“Suppose one of you wants to build a tower. Won’t you first sit down and estimate the cost to see if you have enough money to complete it? 29 For if you lay the foundation and are not able to finish it, everyone who sees it will ridicule you, 30 saying, ‘This person began to build and wasn’t able to finish.’
Luke 14:28-30

For by the grace given me I say to every one of you: Do not think of yourself more highly than you ought, but rather think of yourself with sober judgment, in accordance with the faith God has distributed to each of you.
Romans 12:3

Since most Bible reading plans are based on a calendar year (although electronic devices and other methods make that moot), many embark on a reading plan, which is the most fantastic thing anyone can do. If you for some reason have a hard time reading the Bible, set a goal of reading one paragraph a day. You can do that, right? Then move on from there. After a while you’ll find yourself liking and reading it more and more. As much as I hate to say it, maybe a one year Bible reading plan is too much for some types of people early on. Better to read a little consistently than to start out with a plan that ends up being abandoned and leaving one full of guilt.

As another example, look at exercise, if that’s something you don’t do. Instead of spending money on a health club membership (a “gym” is where the serious people workout), which takes 25 minutes to drive to and 30 minutes to get in a workout where it seems like it was worth the money, start out doing one set of bodyweight squats and one set of pushups leaning against the kitchen counter at home three times a week. You’ll find that you’ll make progress each time. This may motivate you to do more. Plus if you keep going and keep learning, when you’re elderly you’ll be able to stand up from a deep couch, pick things up off the floor, and maybe even avoid preventable diseases, God willing. Plus more importantly, you’ll feel better now (after you’ve been doing it for a while), which will help you spiritually.

Things like attitudes, behaviors, taming our tongue–those are more difficult to quantify. I think those are the types of things where we can’t work on very many at once. If we keep our mind on Scripture, God will convict us of sin and help us work on specific things. He will guide us on the right path.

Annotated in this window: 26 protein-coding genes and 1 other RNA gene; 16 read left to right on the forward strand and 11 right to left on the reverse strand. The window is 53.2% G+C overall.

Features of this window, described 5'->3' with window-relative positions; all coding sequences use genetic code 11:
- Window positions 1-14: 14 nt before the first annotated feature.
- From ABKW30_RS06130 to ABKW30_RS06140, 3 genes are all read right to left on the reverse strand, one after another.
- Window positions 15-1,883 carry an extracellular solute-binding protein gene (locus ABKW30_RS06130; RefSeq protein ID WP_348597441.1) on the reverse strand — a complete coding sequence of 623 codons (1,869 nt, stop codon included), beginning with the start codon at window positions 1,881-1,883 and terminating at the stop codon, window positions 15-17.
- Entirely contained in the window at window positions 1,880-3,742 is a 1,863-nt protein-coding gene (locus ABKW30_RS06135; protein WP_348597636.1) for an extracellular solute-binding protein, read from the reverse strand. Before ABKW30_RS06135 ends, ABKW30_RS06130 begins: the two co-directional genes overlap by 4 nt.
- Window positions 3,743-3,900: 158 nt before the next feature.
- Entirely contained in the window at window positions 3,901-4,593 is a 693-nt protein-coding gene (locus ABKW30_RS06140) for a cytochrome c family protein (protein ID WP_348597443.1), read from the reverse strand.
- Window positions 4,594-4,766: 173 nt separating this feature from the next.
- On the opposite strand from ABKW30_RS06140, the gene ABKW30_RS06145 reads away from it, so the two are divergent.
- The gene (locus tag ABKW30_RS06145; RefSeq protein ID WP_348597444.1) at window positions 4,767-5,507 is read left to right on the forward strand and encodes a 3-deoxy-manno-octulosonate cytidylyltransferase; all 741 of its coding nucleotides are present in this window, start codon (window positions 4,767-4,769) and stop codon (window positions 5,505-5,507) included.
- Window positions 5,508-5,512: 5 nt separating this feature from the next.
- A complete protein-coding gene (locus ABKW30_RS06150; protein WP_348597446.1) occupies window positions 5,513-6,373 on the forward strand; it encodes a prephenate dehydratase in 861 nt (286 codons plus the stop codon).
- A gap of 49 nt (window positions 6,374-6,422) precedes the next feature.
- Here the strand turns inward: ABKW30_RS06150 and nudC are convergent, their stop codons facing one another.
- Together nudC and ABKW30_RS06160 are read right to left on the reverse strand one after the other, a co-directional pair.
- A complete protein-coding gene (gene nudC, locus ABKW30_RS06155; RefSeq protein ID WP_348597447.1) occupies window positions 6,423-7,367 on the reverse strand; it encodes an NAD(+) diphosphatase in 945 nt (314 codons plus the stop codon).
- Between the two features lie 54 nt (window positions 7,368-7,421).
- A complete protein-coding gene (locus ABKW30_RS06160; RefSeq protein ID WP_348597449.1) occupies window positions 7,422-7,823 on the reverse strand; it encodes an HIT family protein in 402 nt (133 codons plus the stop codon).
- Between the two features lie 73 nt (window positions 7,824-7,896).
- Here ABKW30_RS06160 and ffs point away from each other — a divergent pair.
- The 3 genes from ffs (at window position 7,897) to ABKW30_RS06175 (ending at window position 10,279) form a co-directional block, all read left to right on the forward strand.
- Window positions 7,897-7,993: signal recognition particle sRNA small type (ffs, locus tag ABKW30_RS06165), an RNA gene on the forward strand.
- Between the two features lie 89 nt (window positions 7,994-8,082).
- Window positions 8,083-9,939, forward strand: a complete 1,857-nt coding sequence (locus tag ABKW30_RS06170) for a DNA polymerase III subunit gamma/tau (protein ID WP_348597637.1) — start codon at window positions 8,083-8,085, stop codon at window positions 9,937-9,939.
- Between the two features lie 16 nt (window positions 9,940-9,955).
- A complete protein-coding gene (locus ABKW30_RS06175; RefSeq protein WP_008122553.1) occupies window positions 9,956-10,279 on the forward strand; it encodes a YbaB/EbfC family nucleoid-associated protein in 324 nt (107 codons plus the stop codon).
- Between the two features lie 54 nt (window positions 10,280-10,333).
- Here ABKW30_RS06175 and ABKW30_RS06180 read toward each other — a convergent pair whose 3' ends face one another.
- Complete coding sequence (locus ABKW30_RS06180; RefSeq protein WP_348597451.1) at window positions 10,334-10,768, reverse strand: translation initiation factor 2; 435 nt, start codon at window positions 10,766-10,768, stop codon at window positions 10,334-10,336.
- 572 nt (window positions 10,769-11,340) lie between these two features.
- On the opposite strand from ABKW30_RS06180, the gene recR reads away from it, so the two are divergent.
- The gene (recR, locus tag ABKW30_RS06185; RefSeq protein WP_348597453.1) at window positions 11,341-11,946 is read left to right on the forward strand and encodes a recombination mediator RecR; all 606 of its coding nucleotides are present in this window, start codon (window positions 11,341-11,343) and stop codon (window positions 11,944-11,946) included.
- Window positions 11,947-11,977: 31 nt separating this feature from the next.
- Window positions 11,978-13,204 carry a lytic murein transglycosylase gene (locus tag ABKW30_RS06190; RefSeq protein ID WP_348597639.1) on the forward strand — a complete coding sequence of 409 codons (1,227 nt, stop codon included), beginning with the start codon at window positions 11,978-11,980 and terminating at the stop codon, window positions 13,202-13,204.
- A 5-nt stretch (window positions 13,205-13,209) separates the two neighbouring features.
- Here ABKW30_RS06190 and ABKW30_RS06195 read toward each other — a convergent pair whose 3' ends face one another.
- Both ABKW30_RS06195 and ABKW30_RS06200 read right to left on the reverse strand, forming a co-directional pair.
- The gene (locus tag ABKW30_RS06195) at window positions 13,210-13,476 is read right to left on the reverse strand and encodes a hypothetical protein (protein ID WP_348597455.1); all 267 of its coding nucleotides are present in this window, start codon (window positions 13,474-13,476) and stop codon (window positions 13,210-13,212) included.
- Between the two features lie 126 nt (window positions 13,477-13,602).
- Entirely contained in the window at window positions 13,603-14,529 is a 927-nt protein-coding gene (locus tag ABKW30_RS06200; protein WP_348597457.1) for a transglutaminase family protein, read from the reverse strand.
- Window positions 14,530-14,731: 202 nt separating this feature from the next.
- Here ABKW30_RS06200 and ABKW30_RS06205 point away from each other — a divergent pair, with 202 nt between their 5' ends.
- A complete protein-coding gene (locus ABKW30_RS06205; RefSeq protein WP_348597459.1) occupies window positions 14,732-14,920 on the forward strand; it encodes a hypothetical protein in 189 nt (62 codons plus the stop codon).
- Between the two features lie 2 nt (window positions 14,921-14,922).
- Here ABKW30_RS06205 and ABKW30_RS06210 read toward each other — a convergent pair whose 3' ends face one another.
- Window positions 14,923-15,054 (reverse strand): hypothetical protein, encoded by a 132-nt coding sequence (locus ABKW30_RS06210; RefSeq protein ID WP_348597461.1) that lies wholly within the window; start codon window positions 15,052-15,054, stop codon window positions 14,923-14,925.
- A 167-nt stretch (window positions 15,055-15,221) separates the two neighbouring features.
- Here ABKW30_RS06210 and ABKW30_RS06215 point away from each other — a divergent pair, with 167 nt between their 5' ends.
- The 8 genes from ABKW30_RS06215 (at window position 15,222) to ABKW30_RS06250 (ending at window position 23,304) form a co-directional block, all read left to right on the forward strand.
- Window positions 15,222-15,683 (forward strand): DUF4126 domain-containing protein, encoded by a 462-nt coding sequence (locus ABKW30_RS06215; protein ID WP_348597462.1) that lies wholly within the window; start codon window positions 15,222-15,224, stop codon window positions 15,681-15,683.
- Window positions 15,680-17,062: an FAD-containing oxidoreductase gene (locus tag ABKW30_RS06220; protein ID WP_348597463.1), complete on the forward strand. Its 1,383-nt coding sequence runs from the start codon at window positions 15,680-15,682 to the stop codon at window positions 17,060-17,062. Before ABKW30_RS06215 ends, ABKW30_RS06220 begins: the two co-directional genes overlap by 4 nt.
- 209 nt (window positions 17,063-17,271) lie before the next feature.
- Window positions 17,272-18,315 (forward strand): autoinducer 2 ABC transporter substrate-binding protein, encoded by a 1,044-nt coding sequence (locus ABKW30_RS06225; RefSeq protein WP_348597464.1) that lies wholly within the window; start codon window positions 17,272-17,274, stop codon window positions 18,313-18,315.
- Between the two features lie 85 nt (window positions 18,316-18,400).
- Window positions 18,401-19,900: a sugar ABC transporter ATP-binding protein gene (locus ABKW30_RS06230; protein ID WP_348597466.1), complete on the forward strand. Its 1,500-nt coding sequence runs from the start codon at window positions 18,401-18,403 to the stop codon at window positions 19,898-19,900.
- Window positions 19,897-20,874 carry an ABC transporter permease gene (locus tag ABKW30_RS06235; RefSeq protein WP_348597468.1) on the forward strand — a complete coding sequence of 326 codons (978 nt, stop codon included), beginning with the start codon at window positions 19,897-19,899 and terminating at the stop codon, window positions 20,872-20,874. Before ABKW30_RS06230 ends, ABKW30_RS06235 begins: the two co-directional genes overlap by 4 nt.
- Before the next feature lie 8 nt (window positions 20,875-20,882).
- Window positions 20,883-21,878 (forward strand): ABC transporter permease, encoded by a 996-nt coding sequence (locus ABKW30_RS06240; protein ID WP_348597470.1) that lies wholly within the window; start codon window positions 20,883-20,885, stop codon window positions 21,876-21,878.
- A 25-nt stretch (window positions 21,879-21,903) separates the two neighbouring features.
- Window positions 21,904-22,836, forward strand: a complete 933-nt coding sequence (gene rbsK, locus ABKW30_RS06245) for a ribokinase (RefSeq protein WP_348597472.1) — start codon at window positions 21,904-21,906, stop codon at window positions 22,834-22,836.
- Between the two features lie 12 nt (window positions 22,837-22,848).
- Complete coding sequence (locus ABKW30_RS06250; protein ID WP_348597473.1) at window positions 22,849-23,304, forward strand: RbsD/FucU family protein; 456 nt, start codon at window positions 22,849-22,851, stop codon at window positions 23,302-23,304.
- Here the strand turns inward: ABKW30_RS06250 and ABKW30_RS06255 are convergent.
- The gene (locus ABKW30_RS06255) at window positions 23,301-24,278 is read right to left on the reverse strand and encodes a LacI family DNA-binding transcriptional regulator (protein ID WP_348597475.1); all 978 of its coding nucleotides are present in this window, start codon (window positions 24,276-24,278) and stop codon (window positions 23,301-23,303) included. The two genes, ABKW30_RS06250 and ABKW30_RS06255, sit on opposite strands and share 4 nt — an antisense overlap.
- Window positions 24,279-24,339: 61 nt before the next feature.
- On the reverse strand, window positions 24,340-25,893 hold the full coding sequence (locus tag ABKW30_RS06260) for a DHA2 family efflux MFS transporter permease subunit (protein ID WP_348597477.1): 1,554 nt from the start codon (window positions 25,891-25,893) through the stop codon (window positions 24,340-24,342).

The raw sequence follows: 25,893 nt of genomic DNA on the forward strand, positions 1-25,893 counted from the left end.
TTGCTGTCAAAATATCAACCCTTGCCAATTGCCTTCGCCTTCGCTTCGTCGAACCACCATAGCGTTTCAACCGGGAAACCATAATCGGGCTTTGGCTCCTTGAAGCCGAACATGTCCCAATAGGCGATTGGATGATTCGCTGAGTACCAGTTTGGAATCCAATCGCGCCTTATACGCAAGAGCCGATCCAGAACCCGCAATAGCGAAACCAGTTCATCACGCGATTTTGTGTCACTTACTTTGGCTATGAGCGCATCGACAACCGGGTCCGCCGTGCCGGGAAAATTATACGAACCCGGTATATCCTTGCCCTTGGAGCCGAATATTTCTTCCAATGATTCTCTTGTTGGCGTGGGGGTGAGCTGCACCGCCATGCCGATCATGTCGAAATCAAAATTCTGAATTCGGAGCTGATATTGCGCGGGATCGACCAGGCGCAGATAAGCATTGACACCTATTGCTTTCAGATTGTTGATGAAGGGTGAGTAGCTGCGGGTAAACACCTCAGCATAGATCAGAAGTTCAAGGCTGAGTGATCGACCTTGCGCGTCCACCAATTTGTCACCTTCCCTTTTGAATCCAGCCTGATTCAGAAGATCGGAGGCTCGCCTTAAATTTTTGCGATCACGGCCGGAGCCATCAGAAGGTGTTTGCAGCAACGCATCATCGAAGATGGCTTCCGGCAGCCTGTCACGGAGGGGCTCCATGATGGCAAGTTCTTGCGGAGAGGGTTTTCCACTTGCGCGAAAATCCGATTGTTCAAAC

Have a humble attitude. Realize that some goals may have life getting in the way.

Now listen, you who say, “Today or tomorrow we will go to this or that city, spend a year there, carry on business and make money.” 14 Why, you do not even know what will happen tomorrow. What is your life? You are a mist that appears for a little while and then vanishes. 15 Instead, you ought to say, “If it is the Lord’s will, we will live and do this or that.” 16 As it is, you boast in your arrogant schemes. All such boasting is evil.
James 4:13-16

If we mess up, God isn’t holding it against us. Remember that we are in God’s favor because of what Christ did for us at the cross. We can always start over (whenever we want!) and know that God is for us (Romans 8:31).

Because of the LORD’s great love we are not consumed,
for his compassions never fail.
They are new every morning;
great is your faithfulness.
Lamentations 3:22-23

For someone who doesn’t like resolutions, I have a lot of thoughts on them; I suppose it’s because I like to make goals and plans throughout the year. I like the structure. There is much more that could be written, but I will leave it there.

If you need an idea, here is a random resolution: Read one chapter of Proverbs a day for the month of January. Easy to keep track. That may lead you to other things you need to work on. In any case, it’s a book that should be read regularly.

Also see:

Scripture Memory and Smartphones

If you have a smartphone, now you really have no excuse. I’ve been thinking about possibly memorizing some Scripture again. I wrote about the watch beep method in Scripture Memory: My Story (in two parts with links to other resources). The problem with a watch beep is it’s so easy to get used to the sound and stop hearing it. I firmly believe that when I memorized Scripture for the first few years, God enabled me to hear it every single time. Now with smartphones, we can use an hourly chime app to remind us to look at our current verse. (For a while I did this on my computer, working at home.) The chime can be changed if we get used to it, and there is the option to use vibrate. There are also Scripture memory apps. It’s great how we can use technology for Bible reading plans, reading or listening during downtime (as little as that happens for some people), and memorizing. If you have one, do you use yours in any other ways?